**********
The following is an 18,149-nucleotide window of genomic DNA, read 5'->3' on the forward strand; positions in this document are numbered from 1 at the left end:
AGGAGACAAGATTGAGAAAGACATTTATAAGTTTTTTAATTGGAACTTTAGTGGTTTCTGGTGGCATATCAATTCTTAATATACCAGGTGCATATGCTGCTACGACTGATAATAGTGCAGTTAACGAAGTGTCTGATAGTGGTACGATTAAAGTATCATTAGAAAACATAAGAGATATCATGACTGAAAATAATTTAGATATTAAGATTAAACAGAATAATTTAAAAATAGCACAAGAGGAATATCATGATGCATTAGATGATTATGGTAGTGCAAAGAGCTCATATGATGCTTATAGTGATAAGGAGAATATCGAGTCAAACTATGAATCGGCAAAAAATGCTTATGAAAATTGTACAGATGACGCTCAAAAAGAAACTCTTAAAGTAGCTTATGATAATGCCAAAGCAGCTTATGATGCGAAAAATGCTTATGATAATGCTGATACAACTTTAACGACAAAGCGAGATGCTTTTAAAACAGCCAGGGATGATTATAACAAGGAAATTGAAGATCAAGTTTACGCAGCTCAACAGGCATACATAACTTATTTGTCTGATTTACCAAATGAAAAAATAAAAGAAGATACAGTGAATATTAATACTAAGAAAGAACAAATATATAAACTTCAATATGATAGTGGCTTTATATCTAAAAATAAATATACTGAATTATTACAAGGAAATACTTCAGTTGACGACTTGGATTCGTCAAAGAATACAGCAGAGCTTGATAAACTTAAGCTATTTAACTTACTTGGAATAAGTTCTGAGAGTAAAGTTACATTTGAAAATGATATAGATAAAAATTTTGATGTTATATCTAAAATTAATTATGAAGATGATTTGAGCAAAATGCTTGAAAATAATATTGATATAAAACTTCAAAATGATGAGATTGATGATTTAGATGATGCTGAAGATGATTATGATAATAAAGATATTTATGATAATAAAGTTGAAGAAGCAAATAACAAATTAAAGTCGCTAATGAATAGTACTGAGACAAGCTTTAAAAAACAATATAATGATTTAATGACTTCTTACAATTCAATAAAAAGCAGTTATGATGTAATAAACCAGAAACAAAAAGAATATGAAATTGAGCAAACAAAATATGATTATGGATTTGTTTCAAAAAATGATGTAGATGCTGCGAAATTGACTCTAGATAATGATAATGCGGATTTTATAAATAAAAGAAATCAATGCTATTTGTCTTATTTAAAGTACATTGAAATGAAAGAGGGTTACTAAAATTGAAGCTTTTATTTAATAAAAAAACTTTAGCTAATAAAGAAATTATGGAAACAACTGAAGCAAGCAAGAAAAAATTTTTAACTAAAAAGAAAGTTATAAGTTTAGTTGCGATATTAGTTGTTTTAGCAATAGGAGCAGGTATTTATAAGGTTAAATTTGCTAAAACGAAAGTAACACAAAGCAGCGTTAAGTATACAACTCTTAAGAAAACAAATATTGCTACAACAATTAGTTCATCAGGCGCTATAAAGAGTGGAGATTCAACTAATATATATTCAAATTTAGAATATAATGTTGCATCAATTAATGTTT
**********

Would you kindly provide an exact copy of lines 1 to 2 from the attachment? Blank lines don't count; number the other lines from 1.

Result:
The following is an 18,149-nucleotide window of genomic DNA, read 5'->3' on the forward strand; positions in this document are numbered from 1 at the left end:
AGGAGACAAGATTGAGAAAGACATTTATAAGTTTTTTAATTGGAACTTTAGTGGTTTCTGGTGGCATATCAATTCTTAATATACCAGGTGCATATGCTGCTACGACTGATAATAGTGCAGTTAACGAAGTGTCTGATAGTGGTACGATTAAAGTATCATTAGAAAACATAAGAGATATCATGACTGAAAATAATTTAGATATTAAGATTAAACAGAATAATTTAAAAATAGCACAAGAGGAATATCATGATGCATTAGATGATTATGGTAGTGCAAAGAGCTCATATGATGCTTATAGTGATAAGGAGAATATCGAGTCAAACTATGAATCGGCAAAAAATGCTTATGAAAATTGTACAGATGACGCTCAAAAAGAAACTCTTAAAGTAGCTTATGATAATGCCAAAGCAGCTTATGATGCGAAAAATGCTTATGATAATGCTGATACAACTTTAACGACAAAGCGAGATGCTTTTAAAACAGCCAGGGATGATTATAACAAGGAAATTGAAGATCAAGTTTACGCAGCTCAACAGGCATACATAACTTATTTGTCTGATTTACCAAATGAAAAAATAAAAGAAGATACAGTGAATATTAATACTAAGAAAGAACAAATATATAAACTTCAATATGATAGTGGCTTTATATCTAAAAATAAATATACTGAATTATTACAAGGAAATACTTCAGTTGACGACTTGGATTCGTCAAAGAATACAGCAGAGCTTGATAAACTTAAGCTATTTAACTTACTTGGAATAAGTTCTGAGAGTAAAGTTACATTTGAAAATGATATAGATAAAAATTTTGATGTTATATCTAAAATTAATTATGAAGATGATTTGAGCAAAATGCTTGAAAATAATATTGATATAAAACTTCAAAATGATGAGATTGATGATTTAGATGATGCTGAAGATGATTATGATAATAAAGATATTTATGATAATAAAGTTGAAGAAGCAAATAACAAATTAAAGTCGCTAATGAATAGTACTGAGACAAGCTTTAAAAAACAATATAATGATTTAATGACTTCTTACAATTCAATAAAAAGCAGTTATGATGTAATAAACCAGAAACAAAAAGAATATGAAATTGAGCAAACAAAATATGATTATGGATTTGTTTCAAAAAATGATGTAGATGCTGCGAAATTGACTCTAGATAATGATAATGCGGATTTTATAAATAAAAGAAATCAATGCTATTTGTCTTATTTAAAGTACATTGAAATGAAAGAGGGTTACTAAAATTGAAGCTTTTATTTAATAAAAAAACTTTAGCTAATAAAGAAATTATGGAAACAACTGAAGCAAGCAAGAAAAAATTTTTAACTAAAAAGAAAGTTATAAGTTTAGTTGCGATATTAGTTGTTTTAGCAATAGGAGCAGGTATTTATAAGGTTAAATTTGCTAAAACGAAAGTAACACAAAGCAGCGTTAAGTATACAACTCTTAAGAAAACAAATATTGCTACAACAATTAGTTCATCAGGCGCTATAAAGAGTGGAGATTCAACTAATATATATTCAAATTTAGAATATAATGTTGCATCAATTAATGTTT